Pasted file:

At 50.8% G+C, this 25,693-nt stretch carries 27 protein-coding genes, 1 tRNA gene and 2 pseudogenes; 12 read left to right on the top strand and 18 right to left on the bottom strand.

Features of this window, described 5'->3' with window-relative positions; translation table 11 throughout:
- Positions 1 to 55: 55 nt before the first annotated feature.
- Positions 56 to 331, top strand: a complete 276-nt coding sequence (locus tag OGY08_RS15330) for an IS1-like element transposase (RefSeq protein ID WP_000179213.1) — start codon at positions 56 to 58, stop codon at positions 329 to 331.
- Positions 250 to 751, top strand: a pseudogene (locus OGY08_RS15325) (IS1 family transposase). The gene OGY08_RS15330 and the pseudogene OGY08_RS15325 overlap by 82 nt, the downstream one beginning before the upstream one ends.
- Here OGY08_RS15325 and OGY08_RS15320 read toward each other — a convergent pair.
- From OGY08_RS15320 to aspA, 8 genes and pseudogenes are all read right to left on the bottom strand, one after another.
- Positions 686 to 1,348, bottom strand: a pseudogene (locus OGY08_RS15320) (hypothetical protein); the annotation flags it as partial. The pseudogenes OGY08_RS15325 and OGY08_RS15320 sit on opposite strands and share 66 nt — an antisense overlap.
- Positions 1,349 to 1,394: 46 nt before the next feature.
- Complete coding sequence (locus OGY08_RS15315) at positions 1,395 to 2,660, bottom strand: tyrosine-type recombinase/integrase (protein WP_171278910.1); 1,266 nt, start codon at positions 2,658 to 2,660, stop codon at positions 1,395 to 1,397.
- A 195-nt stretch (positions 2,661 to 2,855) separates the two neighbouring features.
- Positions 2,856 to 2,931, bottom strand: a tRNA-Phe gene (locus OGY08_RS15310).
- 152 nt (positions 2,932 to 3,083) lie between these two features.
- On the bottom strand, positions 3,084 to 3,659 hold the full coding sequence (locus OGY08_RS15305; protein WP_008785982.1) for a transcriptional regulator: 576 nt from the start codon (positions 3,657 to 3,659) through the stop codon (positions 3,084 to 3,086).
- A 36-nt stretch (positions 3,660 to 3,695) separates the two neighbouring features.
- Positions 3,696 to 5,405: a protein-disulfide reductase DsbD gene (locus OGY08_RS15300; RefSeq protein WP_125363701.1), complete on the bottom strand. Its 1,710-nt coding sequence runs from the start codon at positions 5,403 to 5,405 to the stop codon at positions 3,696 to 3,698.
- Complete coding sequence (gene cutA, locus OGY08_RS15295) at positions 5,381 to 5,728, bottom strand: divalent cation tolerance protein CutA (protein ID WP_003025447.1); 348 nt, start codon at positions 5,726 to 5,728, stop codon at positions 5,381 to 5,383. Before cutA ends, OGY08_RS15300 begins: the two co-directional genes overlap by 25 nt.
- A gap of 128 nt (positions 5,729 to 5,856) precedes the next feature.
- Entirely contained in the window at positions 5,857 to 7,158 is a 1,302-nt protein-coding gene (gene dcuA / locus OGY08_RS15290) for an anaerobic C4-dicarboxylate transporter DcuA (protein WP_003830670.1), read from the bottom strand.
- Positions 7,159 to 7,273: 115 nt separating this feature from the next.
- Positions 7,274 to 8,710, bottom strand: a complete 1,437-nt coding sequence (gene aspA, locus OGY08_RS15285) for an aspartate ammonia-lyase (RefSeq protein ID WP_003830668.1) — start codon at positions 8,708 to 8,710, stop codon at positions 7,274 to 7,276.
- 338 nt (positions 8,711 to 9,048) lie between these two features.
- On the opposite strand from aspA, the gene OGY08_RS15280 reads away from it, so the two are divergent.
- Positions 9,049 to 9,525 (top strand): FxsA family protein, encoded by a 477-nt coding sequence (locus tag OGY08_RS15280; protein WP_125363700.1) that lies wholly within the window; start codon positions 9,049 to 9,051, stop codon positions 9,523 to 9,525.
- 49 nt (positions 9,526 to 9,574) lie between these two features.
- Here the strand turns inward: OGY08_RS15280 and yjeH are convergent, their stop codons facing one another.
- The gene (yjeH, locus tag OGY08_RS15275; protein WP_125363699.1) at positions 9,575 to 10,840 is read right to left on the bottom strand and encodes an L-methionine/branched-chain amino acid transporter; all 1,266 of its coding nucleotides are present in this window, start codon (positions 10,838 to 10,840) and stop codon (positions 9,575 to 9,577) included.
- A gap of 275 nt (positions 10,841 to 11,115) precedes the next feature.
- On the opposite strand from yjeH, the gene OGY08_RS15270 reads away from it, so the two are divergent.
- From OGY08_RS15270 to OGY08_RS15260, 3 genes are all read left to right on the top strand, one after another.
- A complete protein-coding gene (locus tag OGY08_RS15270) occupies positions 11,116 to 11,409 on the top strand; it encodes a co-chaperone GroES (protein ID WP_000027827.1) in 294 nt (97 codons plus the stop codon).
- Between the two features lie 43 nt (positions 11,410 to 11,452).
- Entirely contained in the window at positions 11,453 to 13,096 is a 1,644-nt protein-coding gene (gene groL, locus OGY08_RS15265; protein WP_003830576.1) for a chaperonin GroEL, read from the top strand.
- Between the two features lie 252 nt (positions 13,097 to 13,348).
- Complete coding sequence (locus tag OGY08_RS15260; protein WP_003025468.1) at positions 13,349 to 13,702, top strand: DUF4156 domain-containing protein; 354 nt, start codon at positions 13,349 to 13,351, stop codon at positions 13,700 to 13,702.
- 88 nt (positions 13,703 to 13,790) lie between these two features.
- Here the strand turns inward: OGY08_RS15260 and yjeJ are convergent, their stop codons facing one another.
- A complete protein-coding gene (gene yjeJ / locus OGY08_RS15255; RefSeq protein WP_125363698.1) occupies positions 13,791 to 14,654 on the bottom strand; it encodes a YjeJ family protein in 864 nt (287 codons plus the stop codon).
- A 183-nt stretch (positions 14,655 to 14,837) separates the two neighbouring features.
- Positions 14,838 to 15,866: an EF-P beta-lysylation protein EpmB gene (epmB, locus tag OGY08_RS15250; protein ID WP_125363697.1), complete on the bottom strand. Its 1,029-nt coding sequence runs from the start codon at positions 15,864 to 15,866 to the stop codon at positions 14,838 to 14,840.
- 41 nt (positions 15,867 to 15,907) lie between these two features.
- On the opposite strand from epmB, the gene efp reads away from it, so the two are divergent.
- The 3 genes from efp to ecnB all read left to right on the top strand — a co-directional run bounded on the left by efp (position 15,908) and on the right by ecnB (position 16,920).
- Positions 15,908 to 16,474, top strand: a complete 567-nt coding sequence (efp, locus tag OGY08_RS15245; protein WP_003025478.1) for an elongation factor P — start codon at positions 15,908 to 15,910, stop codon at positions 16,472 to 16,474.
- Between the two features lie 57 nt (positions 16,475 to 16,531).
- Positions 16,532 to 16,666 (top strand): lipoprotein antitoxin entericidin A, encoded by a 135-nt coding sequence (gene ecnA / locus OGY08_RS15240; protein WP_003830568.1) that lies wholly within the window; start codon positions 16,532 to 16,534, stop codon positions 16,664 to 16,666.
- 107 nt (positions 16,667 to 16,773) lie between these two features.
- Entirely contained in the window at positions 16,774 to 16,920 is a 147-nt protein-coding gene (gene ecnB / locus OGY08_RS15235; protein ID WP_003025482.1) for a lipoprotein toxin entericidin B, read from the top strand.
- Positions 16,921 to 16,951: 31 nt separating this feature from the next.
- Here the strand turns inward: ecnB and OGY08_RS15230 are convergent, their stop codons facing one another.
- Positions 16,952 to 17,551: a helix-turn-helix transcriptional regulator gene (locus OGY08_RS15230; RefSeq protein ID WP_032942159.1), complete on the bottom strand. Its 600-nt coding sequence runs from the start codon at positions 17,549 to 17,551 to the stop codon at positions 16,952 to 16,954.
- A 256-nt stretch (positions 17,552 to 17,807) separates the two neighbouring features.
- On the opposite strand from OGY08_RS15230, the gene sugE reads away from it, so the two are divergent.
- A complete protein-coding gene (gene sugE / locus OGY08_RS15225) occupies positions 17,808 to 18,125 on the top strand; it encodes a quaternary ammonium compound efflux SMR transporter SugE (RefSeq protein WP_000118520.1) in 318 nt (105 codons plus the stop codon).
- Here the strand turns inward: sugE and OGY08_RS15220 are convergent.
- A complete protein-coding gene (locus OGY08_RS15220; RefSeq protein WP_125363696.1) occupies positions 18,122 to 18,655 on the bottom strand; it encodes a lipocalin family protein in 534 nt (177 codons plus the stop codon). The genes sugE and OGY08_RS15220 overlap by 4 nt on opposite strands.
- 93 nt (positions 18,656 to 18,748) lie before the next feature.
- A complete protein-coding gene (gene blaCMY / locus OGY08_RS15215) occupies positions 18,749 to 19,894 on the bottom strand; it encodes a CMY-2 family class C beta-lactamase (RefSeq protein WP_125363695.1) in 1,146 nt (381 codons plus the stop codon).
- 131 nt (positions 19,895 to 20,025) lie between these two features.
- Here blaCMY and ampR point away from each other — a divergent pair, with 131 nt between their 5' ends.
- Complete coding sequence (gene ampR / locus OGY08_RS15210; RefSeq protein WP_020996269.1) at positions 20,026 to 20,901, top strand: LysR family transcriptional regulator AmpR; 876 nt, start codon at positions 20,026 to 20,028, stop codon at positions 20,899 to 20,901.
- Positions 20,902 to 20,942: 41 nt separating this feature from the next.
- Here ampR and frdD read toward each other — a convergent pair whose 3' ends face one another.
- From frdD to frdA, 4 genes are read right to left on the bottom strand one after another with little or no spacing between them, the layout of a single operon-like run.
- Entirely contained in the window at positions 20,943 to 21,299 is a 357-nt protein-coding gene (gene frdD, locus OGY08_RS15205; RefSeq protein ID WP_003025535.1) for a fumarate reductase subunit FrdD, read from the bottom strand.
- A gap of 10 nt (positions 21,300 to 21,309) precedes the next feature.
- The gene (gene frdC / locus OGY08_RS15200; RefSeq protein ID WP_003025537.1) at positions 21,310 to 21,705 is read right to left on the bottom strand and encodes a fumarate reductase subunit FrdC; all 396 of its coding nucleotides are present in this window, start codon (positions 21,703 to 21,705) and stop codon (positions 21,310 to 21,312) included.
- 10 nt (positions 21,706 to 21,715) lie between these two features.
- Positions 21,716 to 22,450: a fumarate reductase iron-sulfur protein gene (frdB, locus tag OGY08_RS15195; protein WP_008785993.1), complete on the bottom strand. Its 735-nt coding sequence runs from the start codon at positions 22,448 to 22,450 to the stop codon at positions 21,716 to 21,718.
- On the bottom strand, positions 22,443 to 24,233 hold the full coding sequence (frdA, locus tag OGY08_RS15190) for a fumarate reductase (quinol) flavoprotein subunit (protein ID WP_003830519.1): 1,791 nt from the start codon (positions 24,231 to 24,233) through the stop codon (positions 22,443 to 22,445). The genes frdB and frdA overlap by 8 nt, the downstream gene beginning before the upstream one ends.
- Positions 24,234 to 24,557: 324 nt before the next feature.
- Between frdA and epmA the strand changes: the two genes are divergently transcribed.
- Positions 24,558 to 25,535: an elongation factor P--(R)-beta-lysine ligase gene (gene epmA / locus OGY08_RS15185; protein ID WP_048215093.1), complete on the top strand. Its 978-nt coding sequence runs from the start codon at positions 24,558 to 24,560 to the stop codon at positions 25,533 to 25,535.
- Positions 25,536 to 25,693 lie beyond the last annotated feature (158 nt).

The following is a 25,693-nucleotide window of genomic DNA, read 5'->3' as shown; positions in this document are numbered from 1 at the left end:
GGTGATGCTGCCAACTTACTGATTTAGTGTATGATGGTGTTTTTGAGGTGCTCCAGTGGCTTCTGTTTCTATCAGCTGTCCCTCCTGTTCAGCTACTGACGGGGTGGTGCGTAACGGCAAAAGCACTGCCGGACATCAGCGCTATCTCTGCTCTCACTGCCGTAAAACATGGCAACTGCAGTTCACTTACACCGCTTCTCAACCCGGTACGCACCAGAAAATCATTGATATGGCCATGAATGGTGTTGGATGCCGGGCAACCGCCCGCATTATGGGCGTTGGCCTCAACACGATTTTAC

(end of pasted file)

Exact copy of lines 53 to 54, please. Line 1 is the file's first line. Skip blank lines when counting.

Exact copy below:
- On the opposite strand from OGY08_RS15230, the gene sugE reads away from it, so the two are divergent.
- A complete protein-coding gene (gene sugE / locus OGY08_RS15225) occupies positions 17,808 to 18,125 on the top strand; it encodes a quaternary ammonium compound efflux SMR transporter SugE (RefSeq protein WP_000118520.1) in 318 nt (105 codons plus the stop codon).